Vegan on a budget

Not a recipe today I’m afraid but something I hope you’ll find equally helpful? Interesting? Informative? Something?

We are currently on a very tight budget. It happens. Not that we’re particularly materialistic but there have been a few big purchases of late and now we’re paying the price – literally. Many people think veganism is expensive and it can be. That is if you’re buying such luxuries as cacao powder, chia seeds, coconut oil, however, these items last a fairly long time, so as long as you don’t go crazy and use massive amounts of  them everyday you can keep the cost down to a minimum.

I always make sure there are some staples in my cupboard so that my weekly shop doesn’t cost the earth. Well, I try to implement this system, some weeks more successfully than others and I will admit to having a tendency to frequently veer away from my carefully prepared shopping list especially if I spot a bargain or just fancy something I see in the supermarket. This tends to happen more often than I’d like. What ya gonna do!

If I really need to though I can reign myself in and stick to the list. I’m also pretty good at using up every scrap of food in my cupboards in order to make a little go a very long way. It takes a bit of planning and some imagination but the more you do it the easier it becomes. I’ve been making a weekly meal plan pretty much since I left home at 18. I’m not saying it happened immediately but I soon realised I needed to take control of my allocated weekly budget or else I would go very hungry(and I did) – you can only ‘borrow’ other peoples cereal so many times before they lose patience with you.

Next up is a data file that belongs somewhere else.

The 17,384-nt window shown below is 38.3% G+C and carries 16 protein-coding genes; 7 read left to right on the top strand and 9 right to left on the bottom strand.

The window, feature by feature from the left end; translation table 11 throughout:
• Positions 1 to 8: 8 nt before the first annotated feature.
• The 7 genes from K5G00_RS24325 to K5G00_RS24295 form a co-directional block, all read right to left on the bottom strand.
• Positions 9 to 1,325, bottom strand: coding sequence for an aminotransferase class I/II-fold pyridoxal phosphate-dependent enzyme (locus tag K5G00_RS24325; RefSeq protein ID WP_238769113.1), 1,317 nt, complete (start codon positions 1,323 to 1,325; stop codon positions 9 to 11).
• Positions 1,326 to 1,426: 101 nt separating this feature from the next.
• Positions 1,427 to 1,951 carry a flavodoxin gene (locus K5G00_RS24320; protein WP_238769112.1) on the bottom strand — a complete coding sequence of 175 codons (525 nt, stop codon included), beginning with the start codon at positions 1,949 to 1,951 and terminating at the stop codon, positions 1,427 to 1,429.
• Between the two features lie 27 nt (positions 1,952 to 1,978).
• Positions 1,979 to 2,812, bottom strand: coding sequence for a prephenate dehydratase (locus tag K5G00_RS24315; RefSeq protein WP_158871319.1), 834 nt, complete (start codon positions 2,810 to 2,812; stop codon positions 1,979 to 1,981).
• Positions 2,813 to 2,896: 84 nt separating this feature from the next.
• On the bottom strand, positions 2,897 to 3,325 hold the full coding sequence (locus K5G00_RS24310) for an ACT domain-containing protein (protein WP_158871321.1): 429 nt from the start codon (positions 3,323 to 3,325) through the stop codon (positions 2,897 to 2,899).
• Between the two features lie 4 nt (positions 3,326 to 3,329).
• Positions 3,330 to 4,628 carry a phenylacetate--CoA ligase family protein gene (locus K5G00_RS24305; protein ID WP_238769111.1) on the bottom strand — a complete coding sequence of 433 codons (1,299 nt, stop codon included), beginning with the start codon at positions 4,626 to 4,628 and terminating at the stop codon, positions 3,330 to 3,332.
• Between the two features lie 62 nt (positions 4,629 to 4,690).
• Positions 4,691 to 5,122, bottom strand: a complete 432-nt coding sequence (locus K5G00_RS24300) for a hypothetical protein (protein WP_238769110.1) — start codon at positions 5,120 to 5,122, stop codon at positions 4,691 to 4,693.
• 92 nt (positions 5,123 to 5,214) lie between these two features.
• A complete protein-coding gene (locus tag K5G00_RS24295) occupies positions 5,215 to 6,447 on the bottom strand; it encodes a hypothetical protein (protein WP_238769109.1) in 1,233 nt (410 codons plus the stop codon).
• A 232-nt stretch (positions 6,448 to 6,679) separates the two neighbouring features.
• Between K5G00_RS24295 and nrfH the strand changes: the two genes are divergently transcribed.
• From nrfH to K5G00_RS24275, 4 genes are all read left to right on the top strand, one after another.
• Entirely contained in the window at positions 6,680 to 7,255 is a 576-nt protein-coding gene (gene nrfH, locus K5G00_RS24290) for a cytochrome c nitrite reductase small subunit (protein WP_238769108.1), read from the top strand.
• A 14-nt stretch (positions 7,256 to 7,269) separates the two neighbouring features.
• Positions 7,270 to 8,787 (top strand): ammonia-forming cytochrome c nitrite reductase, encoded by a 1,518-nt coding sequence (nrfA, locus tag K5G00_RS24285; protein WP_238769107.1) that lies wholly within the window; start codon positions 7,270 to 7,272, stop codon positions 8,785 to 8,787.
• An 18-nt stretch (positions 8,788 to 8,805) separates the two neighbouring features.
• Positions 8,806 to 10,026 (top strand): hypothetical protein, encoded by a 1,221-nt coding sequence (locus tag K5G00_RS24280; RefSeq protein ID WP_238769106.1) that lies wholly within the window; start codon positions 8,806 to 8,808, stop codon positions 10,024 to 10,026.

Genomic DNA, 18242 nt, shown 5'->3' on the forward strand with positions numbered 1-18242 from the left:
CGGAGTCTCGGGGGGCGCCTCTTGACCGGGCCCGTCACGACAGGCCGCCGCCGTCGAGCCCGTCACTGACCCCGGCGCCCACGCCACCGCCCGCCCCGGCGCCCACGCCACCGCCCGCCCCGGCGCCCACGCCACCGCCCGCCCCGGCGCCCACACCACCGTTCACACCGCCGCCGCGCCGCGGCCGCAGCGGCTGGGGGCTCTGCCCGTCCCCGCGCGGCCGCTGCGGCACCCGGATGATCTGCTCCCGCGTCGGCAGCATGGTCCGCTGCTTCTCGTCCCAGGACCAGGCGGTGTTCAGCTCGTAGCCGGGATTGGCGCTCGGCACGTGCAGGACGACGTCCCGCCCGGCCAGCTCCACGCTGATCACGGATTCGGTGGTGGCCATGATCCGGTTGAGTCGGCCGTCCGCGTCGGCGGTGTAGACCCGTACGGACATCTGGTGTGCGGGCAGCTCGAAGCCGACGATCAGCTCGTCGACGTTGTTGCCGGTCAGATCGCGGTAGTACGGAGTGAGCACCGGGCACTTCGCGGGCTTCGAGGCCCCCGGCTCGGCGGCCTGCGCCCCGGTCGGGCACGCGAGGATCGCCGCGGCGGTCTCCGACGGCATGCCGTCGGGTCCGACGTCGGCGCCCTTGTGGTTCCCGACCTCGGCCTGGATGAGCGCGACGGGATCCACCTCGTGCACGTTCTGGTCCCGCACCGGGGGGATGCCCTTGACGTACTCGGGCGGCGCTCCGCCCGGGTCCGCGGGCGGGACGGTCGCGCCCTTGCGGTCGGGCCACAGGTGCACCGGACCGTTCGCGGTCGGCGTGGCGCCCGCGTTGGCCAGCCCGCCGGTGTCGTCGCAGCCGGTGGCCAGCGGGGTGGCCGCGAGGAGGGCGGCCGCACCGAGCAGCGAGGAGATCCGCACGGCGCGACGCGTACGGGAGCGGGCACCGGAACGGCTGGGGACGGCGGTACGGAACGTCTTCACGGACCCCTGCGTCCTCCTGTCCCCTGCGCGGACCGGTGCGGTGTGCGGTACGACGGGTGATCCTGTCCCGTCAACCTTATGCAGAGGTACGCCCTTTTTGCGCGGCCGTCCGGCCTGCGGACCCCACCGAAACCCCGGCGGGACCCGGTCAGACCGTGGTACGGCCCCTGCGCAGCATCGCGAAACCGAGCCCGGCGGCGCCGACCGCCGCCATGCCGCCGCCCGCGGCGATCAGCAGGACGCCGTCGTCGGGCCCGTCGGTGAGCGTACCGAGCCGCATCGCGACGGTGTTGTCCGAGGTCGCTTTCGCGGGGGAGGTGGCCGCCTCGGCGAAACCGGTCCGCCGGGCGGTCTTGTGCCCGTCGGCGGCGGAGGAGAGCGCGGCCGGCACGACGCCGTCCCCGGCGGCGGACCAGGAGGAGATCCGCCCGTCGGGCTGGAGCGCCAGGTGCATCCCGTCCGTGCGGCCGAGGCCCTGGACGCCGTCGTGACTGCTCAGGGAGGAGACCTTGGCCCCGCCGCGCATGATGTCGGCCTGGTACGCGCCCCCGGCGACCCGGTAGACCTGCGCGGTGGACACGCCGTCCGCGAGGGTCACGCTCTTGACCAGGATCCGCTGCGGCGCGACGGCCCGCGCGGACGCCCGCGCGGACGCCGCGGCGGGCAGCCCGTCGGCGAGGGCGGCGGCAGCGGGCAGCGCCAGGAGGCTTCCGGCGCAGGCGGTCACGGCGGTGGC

It was during my student days that I really got the cooking bug and I became an expert in making 50quid cover an entire weekly shop for two including wine. Including wine!! That’s breakfast, lunch and dinner with wine for seven days. Not bad even if I do say so myself. Some things never change and here I am all those years later still trying to make a small sum of money stretch to a now entirely vegan shop full of organic produce but without vino, which I now consider to be a treat rather than a nightly ritual.

Down to the nitty gritty then. I had 30 pounds (about $50). With that I needed to buy enough food for seven breakfasts, seven lunches and seven evening meals for two not forgetting enough snacks to satisfy an active hungry man and woman for a full week – phew! I also have to ensure my menu is balanced – protein, calcium, iron, vit c, you get the picture.

I had a few staples such as grains to work around. Here is a list of what I already had in my cupboards:

dried lentils (red and green)

vermicelli noodles